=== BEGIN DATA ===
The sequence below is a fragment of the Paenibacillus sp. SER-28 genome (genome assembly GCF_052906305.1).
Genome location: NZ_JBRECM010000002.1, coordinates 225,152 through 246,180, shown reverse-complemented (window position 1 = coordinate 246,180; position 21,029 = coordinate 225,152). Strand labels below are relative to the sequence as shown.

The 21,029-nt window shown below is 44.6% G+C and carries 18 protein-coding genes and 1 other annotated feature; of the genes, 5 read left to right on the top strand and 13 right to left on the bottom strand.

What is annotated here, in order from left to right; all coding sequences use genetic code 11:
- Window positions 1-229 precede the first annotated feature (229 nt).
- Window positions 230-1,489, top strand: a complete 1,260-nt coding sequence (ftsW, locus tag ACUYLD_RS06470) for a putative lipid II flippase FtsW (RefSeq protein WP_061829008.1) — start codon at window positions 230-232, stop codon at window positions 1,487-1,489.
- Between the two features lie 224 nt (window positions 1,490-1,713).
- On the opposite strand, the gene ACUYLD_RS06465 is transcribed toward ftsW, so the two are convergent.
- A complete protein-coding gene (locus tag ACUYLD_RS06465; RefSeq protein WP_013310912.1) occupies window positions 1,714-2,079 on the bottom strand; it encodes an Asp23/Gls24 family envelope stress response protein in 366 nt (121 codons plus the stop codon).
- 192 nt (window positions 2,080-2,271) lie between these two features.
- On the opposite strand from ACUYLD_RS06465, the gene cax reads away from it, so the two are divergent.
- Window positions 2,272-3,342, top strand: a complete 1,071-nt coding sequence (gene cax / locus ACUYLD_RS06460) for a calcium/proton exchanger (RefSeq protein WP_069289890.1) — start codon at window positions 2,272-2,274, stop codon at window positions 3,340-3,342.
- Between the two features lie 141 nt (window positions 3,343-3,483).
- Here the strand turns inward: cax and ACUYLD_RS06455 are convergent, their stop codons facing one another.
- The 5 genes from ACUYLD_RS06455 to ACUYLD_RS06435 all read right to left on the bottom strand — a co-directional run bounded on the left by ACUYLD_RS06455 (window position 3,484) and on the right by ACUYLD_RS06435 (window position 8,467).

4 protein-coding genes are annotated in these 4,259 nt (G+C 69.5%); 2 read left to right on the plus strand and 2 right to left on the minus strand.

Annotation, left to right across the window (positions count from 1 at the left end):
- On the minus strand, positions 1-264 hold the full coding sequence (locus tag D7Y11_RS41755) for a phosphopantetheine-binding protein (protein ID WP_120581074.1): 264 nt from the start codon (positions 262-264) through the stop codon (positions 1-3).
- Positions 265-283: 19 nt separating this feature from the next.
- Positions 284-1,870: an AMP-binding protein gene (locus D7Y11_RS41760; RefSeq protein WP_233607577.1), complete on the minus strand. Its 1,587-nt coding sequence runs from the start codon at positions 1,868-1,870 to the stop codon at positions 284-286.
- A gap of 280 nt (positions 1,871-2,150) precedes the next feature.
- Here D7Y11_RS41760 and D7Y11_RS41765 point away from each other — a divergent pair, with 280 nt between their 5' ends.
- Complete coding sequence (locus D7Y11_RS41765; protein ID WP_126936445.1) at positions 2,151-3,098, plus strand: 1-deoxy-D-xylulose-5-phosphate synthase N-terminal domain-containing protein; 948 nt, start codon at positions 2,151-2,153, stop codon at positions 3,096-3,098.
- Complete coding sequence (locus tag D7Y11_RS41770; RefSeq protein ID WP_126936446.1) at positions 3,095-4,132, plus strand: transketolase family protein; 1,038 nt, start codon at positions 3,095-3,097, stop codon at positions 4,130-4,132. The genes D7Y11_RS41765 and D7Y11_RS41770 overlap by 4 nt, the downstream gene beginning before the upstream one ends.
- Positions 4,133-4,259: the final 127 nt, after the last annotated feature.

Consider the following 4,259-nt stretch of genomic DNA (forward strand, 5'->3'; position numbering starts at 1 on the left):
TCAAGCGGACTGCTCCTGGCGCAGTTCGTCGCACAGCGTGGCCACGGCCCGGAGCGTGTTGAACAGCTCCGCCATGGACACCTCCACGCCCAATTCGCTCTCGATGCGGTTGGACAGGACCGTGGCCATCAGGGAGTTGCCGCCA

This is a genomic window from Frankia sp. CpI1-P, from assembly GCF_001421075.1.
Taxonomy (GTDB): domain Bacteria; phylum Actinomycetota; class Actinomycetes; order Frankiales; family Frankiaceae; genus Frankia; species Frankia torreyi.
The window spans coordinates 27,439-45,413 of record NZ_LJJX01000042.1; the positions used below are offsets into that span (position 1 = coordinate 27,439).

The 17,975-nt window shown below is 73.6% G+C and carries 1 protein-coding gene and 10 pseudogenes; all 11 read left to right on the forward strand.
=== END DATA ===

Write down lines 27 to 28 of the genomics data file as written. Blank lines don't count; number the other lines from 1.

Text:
TCAAGCGGACTGCTCCTGGCGCAGTTCGTCGCACAGCGTGGCCACGGCCCGGAGCGTGTTGAACAGCTCCGCCATGGACACCTCCACGCCCAATTCGCTCTCGATGCGGTTGGACAGGACCGTGGCCATCAGGGAGTTGCCGCCA

This is a genomic window from Frankia sp. CpI1-P, from assembly GCF_001421075.1.